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Ogawa M.,Osaka Institute of Technology | Okimori Y.,General Environmental Technos Co.
Australian Journal of Soil Research | Year: 2010

In Asian countries, people have a long history of using rice husk charcoal or wood ash as an agricultural soil amendment, but evidence of this has been long obscured. Since the 1980s, microbiological studies, mainly on symbiotic organisms, have been performed in Japan. Charcoal is a porous material with high water and air retention capacities and high alkalinity. Therefore, it stimulates root growth and enhances the infection of various symbiotic microbes to plant partners. The use of carbonised materials in agriculture, forestry, and construction will contribute to the sustainability of crop production, soil conservation, and carbon sequestration. Biochar-related research accumulated mainly in Japan is reviewed. © CSIRO 2010.

Moriizumi Y.,Yokohama National University | Matsui N.,General Environmental Technos Co. | Hondo H.,Yokohama National University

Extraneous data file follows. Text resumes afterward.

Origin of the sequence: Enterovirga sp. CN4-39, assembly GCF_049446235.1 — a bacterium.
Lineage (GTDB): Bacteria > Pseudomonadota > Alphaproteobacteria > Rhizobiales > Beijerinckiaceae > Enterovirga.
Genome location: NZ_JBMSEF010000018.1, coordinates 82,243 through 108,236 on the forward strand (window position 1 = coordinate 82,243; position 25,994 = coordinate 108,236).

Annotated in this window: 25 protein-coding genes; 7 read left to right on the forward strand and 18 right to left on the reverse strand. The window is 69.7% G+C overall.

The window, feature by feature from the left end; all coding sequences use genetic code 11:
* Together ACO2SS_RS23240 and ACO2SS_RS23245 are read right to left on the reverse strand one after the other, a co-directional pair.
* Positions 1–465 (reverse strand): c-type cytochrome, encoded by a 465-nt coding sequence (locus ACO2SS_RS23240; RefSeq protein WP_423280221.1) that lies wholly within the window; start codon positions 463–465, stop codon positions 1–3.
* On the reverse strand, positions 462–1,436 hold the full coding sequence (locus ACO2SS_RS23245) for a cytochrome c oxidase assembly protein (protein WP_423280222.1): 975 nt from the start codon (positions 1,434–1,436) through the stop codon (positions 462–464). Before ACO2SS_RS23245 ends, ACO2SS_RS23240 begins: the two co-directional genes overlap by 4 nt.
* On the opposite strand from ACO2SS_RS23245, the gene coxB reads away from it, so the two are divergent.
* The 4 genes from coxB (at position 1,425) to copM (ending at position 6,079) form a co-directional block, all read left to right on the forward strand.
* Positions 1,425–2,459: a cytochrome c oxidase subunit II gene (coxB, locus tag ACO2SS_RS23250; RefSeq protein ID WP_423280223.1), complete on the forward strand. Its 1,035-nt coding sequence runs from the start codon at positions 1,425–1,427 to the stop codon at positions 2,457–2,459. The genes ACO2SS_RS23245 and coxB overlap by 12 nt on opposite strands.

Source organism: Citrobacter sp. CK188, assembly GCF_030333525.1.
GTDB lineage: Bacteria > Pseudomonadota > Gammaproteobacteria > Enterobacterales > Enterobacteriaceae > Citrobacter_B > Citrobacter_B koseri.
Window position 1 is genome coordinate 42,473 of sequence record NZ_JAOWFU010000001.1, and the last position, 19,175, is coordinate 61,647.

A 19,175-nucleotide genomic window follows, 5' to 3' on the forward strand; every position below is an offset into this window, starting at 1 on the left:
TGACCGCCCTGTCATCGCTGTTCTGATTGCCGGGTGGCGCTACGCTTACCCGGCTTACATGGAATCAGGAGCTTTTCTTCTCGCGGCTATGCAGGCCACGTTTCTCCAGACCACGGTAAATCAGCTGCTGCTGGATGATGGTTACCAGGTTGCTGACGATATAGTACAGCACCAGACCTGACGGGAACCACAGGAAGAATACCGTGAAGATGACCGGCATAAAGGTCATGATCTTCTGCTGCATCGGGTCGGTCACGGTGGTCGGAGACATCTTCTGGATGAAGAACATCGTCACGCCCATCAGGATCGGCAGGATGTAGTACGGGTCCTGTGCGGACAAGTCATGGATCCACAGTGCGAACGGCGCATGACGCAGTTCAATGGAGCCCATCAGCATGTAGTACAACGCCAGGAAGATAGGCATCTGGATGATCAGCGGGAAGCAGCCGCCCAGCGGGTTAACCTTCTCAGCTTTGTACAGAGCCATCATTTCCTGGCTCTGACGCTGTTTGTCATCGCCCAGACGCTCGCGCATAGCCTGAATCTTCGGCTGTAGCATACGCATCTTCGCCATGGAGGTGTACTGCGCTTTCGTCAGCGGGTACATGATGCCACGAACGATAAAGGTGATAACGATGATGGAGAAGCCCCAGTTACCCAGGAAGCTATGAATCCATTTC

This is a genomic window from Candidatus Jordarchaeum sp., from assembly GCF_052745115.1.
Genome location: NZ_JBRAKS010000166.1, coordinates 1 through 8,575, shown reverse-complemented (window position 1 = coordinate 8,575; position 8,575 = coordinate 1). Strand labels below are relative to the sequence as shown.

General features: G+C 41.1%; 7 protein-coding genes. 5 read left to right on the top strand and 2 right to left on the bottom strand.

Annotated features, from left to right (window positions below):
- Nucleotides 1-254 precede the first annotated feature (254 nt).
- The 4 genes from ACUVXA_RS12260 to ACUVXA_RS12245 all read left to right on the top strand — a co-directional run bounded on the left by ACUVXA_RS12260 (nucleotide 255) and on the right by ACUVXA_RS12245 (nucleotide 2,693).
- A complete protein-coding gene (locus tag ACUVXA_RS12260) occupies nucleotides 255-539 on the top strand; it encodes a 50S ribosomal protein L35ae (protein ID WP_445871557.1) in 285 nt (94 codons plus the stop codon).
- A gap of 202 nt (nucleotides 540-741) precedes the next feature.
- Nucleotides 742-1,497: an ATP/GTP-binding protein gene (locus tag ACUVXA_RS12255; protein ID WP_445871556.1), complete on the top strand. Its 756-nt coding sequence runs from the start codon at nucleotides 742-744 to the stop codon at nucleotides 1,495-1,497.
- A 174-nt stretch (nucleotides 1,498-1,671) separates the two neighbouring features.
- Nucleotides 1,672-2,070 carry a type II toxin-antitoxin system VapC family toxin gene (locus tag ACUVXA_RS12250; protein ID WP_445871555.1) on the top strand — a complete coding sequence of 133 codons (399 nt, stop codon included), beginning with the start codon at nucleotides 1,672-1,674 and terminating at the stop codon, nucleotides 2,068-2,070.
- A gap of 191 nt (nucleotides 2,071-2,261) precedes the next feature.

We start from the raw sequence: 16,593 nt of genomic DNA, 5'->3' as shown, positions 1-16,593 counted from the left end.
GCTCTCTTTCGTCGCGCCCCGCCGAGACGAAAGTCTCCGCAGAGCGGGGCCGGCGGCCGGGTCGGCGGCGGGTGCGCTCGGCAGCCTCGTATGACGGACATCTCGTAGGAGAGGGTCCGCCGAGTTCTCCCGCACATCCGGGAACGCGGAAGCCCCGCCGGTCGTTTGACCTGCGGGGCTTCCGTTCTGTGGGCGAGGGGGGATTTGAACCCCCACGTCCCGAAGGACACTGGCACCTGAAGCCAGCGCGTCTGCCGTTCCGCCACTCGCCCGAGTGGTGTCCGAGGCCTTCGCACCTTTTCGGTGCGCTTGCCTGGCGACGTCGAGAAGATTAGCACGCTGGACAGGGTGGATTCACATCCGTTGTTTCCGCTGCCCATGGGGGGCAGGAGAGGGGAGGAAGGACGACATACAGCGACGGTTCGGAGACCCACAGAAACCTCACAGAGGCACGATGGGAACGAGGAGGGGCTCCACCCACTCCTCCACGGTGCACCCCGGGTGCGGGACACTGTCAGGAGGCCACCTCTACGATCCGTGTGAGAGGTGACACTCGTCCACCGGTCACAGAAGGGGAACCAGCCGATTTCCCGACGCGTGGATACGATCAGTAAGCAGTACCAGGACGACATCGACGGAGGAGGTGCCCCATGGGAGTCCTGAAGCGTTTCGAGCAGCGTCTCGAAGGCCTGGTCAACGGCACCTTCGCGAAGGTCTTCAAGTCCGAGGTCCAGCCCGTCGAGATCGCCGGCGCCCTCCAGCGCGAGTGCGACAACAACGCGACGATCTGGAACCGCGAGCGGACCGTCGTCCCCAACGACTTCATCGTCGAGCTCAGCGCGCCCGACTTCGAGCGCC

Journal of Cleaner Production | Year: 2010

Sustainable mangrove management needs to consider trade-offs between multiple benefits provided by mangrove ecosystems and to balance the conflicting objectives of various stakeholders. The aim of the present study is to assess the sustainability of mangrove management based on the life cycle approach. We examine two mangrove management systems in Thailand, namely, the strict preservation and charcoal production systems. The results show that the strict preservation system has an advantage over the charcoal production system from the environmental perspective (the net amount of CO2 absorbed by mangroves) while the charcoal production is a more favorable system than strict preservation from the social perspective (the amount of employment created in local communities). On the other hand, it is difficult to say that both systems are sustainable from an economic aspect. The charcoal production system needs to develop improved management regimes for commercial charcoal production and requires financial assistance in the period when its net cash flows are negative. As solutions for these problems, the introduction of community forest management and the utilization of a fund for REDD (Reducing Emissions from Deforestation and Degradation in Developing Countries) can be proposed. © 2010 Elsevier Ltd. All rights reserved.